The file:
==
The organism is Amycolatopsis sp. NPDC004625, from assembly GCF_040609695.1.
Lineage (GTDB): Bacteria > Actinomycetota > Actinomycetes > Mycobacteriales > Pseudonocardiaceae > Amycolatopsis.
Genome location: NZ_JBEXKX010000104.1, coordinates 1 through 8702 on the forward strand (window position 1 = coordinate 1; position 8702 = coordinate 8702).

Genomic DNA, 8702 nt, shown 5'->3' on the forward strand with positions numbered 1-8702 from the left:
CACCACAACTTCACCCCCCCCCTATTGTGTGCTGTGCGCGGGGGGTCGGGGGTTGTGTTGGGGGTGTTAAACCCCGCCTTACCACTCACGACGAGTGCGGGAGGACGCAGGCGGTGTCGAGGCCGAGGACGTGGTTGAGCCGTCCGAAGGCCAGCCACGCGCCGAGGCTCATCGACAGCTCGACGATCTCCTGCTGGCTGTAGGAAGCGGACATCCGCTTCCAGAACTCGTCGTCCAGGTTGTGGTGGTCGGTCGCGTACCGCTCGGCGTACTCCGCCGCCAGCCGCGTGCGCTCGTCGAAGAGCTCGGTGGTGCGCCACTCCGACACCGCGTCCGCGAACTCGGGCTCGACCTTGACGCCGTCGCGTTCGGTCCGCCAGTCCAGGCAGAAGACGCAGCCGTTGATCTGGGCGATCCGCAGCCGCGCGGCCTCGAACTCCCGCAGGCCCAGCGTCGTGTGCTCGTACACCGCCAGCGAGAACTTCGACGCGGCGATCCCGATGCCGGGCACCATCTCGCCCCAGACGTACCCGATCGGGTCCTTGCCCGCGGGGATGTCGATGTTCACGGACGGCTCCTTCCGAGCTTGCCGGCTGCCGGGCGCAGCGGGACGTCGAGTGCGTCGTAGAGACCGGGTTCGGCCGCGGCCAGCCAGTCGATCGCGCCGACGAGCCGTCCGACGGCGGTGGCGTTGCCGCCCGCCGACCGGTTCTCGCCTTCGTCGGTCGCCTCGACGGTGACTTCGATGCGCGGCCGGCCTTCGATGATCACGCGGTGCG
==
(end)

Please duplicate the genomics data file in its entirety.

The organism is Amycolatopsis sp. NPDC004625, from assembly GCF_040609695.1.
Lineage (GTDB): Bacteria > Actinomycetota > Actinomycetes > Mycobacteriales > Pseudonocardiaceae > Amycolatopsis.
Genome location: NZ_JBEXKX010000104.1, coordinates 1 through 8702 on the forward strand (window position 1 = coordinate 1; position 8702 = coordinate 8702).

Genomic DNA, 8702 nt, shown 5'->3' on the forward strand with positions numbered 1-8702 from the left:
CACCACAACTTCACCCCCCCCCTATTGTGTGCTGTGCGCGGGGGGTCGGGGGTTGTGTTGGGGGTGTTAAACCCCGCCTTACCACTCACGACGAGTGCGGGAGGACGCAGGCGGTGTCGAGGCCGAGGACGTGGTTGAGCCGTCCGAAGGCCAGCCACGCGCCGAGGCTCATCGACAGCTCGACGATCTCCTGCTGGCTGTAGGAAGCGGACATCCGCTTCCAGAACTCGTCGTCCAGGTTGTGGTGGTCGGTCGCGTACCGCTCGGCGTACTCCGCCGCCAGCCGCGTGCGCTCGTCGAAGAGCTCGGTGGTGCGCCACTCCGACACCGCGTCCGCGAACTCGGGCTCGACCTTGACGCCGTCGCGTTCGGTCCGCCAGTCCAGGCAGAAGACGCAGCCGTTGATCTGGGCGATCCGCAGCCGCGCGGCCTCGAACTCCCGCAGGCCCAGCGTCGTGTGCTCGTACACCGCCAGCGAGAACTTCGACGCGGCGATCCCGATGCCGGGCACCATCTCGCCCCAGACGTACCCGATCGGGTCCTTGCCCGCGGGGATGTCGATGTTCACGGACGGCTCCTTCCGAGCTTGCCGGCTGCCGGGCGCAGCGGGACGTCGAGTGCGTCGTAGAGACCGGGTTCGGCCGCGGCCAGCCAGTCGATCGCGCCGACGAGCCGTCCGACGGCGGTGGCGTTGCCGCCCGCCGACCGGTTCTCGCCTTCGTCGGTCGCCTCGACGGTGACTTCGATGCGCGGCCGGCCTTCGATGATCACGCGGTGCG